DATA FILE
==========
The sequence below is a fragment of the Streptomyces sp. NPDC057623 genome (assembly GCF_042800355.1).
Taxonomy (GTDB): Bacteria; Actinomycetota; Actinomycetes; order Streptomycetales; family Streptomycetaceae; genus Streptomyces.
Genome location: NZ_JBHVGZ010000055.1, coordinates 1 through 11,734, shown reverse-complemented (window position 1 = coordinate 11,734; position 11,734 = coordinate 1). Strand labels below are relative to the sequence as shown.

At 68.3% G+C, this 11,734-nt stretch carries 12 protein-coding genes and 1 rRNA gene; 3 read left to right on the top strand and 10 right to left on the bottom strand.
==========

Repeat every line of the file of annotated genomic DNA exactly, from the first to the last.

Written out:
The sequence below is a fragment of the Streptomyces sp. NPDC057623 genome (assembly GCF_042800355.1).
Taxonomy (GTDB): Bacteria; Actinomycetota; Actinomycetes; order Streptomycetales; family Streptomycetaceae; genus Streptomyces.
Genome location: NZ_JBHVGZ010000055.1, coordinates 1 through 11,734, shown reverse-complemented (window position 1 = coordinate 11,734; position 11,734 = coordinate 1). Strand labels below are relative to the sequence as shown.

At 68.3% G+C, this 11,734-nt stretch carries 12 protein-coding genes and 1 rRNA gene; 3 read left to right on the top strand and 10 right to left on the bottom strand.